YouthInkwell was born as a writing center, my way of marrying my desire to teach and write with my desire to help others. I thought the center could offer kids the opportunity to discuss social issues while also building their analytical and creative writing talents. What I did not realize was just how powerful young people can be. Following in the footsteps of the Watute team, five young students decided they, too, would write stories to sell and raise money. Now when I say young, I mean it. Amelia Mayberry is only nine-years-old; the eldest of the five, Sidney, a seventh grader. Their collection of stories is titled How to Cook with a Pencil (cooking with a pencil is defined as using writing to make a difference). The book features tales of philanthropic pirates and wayward water goddesses. Collectively with the illustrators of Watute, these kids are striving to raise $120,000. We have come to call it YouthInkwell’s “Well Project.” Ten kids, two books, six wells, tens of thousands of lives made better. That’s how it started. Of course we have more than ten kids now. It’s more like a small army. And they have such heart…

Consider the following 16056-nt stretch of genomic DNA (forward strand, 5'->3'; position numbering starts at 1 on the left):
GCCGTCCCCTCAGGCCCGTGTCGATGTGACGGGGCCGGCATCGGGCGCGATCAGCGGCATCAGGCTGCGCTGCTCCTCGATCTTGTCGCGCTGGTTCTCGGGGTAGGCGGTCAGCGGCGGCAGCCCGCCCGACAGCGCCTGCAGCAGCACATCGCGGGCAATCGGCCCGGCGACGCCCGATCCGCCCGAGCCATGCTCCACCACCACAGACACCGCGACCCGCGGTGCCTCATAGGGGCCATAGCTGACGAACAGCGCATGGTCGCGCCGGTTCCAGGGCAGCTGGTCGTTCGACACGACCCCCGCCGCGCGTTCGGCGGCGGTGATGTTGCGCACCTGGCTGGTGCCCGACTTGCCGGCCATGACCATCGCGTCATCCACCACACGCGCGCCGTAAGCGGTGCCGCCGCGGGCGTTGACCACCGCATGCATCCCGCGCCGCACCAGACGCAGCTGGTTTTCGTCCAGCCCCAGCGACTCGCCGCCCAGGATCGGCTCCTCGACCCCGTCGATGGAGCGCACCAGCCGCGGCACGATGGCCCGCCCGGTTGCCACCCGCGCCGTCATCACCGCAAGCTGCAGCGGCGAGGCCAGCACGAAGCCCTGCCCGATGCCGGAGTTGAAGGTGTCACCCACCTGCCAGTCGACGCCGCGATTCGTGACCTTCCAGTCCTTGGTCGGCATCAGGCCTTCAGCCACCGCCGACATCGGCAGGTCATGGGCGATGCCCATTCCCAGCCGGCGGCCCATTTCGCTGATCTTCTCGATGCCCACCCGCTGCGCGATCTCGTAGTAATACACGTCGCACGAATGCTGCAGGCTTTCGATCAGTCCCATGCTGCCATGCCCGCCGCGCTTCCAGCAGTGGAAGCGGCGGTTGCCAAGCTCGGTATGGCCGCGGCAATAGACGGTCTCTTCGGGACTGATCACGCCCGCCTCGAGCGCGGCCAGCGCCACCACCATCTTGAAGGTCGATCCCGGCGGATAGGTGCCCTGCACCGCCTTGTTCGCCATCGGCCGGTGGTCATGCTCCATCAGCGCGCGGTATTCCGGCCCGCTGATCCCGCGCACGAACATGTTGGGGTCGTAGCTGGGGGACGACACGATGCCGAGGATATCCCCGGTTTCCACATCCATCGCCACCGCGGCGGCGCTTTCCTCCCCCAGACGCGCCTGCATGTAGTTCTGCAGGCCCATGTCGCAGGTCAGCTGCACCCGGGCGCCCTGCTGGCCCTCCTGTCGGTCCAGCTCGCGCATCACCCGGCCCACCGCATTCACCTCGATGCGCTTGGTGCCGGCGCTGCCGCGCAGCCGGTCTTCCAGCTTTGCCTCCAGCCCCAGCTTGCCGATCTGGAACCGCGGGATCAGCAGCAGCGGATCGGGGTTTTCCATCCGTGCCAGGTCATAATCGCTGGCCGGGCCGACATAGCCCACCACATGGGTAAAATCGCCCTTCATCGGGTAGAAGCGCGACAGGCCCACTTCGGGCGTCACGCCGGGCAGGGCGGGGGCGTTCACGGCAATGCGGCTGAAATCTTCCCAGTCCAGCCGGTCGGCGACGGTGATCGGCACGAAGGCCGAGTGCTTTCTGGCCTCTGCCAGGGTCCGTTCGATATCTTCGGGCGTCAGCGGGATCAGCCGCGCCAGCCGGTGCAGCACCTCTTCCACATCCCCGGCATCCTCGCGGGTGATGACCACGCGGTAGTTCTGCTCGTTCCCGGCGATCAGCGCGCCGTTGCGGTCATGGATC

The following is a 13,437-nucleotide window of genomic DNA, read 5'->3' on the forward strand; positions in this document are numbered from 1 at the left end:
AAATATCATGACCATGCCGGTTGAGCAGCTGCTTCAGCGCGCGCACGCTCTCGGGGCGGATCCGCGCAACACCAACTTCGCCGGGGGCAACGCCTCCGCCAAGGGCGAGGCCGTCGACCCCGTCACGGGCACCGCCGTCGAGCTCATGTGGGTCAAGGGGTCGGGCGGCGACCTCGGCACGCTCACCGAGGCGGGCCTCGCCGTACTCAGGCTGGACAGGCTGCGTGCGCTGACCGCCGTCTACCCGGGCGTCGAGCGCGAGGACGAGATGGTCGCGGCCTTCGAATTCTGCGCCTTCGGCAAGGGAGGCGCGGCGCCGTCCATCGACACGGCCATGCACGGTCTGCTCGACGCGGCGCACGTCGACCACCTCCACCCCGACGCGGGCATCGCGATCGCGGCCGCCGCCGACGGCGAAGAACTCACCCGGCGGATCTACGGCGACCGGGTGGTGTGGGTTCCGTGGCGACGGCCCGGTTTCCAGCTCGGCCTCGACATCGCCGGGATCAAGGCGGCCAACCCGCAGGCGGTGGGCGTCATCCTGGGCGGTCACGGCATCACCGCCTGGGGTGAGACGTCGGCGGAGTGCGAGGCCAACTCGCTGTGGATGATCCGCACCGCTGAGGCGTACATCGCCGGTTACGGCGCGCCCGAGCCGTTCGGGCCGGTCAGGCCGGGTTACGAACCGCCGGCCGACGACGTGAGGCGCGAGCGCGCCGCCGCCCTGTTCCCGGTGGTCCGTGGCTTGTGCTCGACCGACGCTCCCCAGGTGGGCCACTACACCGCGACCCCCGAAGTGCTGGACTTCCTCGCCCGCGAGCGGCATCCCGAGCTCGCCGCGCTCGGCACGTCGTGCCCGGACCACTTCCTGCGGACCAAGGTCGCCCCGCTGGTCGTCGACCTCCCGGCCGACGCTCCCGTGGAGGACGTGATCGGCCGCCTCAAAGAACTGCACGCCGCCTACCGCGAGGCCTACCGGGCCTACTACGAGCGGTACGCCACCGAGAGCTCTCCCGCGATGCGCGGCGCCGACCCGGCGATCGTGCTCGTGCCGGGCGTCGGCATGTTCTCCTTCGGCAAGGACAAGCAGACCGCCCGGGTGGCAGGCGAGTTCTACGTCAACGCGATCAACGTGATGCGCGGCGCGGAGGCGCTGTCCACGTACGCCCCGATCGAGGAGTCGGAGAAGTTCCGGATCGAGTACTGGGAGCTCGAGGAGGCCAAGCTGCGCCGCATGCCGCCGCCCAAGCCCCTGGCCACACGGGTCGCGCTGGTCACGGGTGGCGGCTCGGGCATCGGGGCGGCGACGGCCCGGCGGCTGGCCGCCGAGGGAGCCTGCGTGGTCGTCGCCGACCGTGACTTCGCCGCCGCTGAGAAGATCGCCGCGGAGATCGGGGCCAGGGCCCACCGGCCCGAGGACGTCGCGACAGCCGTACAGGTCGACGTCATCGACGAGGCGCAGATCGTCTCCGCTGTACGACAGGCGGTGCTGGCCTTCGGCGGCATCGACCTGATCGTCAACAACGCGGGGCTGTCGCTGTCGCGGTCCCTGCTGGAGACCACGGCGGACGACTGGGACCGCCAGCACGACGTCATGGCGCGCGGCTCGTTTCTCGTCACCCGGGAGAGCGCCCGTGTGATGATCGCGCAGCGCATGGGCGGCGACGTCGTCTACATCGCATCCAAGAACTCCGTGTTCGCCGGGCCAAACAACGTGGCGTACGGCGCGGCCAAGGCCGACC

With the help of some amazing supporters, YouthInkwell Publishing is now a separate entity, a nonprofit corporation designed to help students write and/illustrate their own books so that they can donate the money to causes they believe in. And it is my sincere hope that we can succeed beyond just raising money. I want to empower young authors to see that they can make a difference, empower young readers who see our books to say, “Hey, I can do that.” By building wells, we’re empowering young people a world away by providing them with a chance to avoid diseases, to stay safe, to learn to read and write, and to eventually join the kids in this very room in what will inevitably need to be a global effort to save our environment.
Sometimes I don’t like being an adult. So often, it seems, many adults just don’t get it. They have stock excuses for not stepping up to fix problems. They say things like “we have people suffering here in America, we can’t worry about anybody else” as if humanity is defined by geography. They waste resources and claim “it’s my choice” as if that choice isn’t stealing the future of our environment. They so often turn their backs to issues that seem too big.